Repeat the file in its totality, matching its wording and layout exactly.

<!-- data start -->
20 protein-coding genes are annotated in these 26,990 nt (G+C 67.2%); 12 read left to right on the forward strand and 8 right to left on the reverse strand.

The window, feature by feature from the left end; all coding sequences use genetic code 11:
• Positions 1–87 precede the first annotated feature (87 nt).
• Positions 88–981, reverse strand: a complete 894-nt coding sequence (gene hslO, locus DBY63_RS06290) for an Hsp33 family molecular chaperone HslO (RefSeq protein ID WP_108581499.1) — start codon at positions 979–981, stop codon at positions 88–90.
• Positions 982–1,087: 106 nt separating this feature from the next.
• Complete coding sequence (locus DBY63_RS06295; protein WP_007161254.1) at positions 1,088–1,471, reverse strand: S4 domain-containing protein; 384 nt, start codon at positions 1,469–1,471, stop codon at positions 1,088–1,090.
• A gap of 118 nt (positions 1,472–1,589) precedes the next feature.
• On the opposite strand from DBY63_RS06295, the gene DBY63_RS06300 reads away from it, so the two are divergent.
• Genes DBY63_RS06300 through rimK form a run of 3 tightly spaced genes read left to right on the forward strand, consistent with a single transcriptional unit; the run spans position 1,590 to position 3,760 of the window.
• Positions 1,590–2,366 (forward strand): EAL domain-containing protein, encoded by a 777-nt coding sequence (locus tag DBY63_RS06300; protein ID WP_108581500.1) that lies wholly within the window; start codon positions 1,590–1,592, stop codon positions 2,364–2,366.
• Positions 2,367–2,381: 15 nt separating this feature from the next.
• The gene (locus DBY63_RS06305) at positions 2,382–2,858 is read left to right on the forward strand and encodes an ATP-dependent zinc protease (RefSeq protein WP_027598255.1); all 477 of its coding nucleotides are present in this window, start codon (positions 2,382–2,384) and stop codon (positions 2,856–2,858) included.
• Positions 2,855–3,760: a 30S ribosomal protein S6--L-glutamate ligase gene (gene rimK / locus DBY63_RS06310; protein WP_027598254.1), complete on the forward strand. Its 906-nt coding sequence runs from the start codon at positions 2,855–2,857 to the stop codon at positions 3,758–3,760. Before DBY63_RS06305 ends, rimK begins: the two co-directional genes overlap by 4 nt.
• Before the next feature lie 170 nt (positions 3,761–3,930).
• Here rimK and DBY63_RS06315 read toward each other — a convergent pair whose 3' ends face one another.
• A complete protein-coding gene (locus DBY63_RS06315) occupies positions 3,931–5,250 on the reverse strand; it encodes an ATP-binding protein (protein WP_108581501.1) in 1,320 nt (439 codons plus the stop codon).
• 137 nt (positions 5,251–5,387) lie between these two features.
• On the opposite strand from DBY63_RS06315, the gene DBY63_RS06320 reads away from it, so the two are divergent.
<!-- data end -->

20 protein-coding genes are annotated in these 26,990 nt (G+C 67.2%); 12 read left to right on the forward strand and 8 right to left on the reverse strand.

The window, feature by feature from the left end; all coding sequences use genetic code 11:
• Positions 1–87 precede the first annotated feature (87 nt).
• Positions 88–981, reverse strand: a complete 894-nt coding sequence (gene hslO, locus DBY63_RS06290) for an Hsp33 family molecular chaperone HslO (RefSeq protein ID WP_108581499.1) — start codon at positions 979–981, stop codon at positions 88–90.
• Positions 982–1,087: 106 nt separating this feature from the next.
• Complete coding sequence (locus DBY63_RS06295; protein WP_007161254.1) at positions 1,088–1,471, reverse strand: S4 domain-containing protein; 384 nt, start codon at positions 1,469–1,471, stop codon at positions 1,088–1,090.
• A gap of 118 nt (positions 1,472–1,589) precedes the next feature.
• On the opposite strand from DBY63_RS06295, the gene DBY63_RS06300 reads away from it, so the two are divergent.
• Genes DBY63_RS06300 through rimK form a run of 3 tightly spaced genes read left to right on the forward strand, consistent with a single transcriptional unit; the run spans position 1,590 to position 3,760 of the window.
• Positions 1,590–2,366 (forward strand): EAL domain-containing protein, encoded by a 777-nt coding sequence (locus tag DBY63_RS06300; protein ID WP_108581500.1) that lies wholly within the window; start codon positions 1,590–1,592, stop codon positions 2,364–2,366.
• Positions 2,367–2,381: 15 nt separating this feature from the next.
• The gene (locus DBY63_RS06305) at positions 2,382–2,858 is read left to right on the forward strand and encodes an ATP-dependent zinc protease (RefSeq protein WP_027598255.1); all 477 of its coding nucleotides are present in this window, start codon (positions 2,382–2,384) and stop codon (positions 2,856–2,858) included.
• Positions 2,855–3,760: a 30S ribosomal protein S6--L-glutamate ligase gene (gene rimK / locus DBY63_RS06310; protein WP_027598254.1), complete on the forward strand. Its 906-nt coding sequence runs from the start codon at positions 2,855–2,857 to the stop codon at positions 3,758–3,760. Before DBY63_RS06305 ends, rimK begins: the two co-directional genes overlap by 4 nt.
• Before the next feature lie 170 nt (positions 3,761–3,930).
• Here rimK and DBY63_RS06315 read toward each other — a convergent pair whose 3' ends face one another.
• A complete protein-coding gene (locus DBY63_RS06315) occupies positions 3,931–5,250 on the reverse strand; it encodes an ATP-binding protein (protein WP_108581501.1) in 1,320 nt (439 codons plus the stop codon).
• 137 nt (positions 5,251–5,387) lie between these two features.
• On the opposite strand from DBY63_RS06315, the gene DBY63_RS06320 reads away from it, so the two are divergent.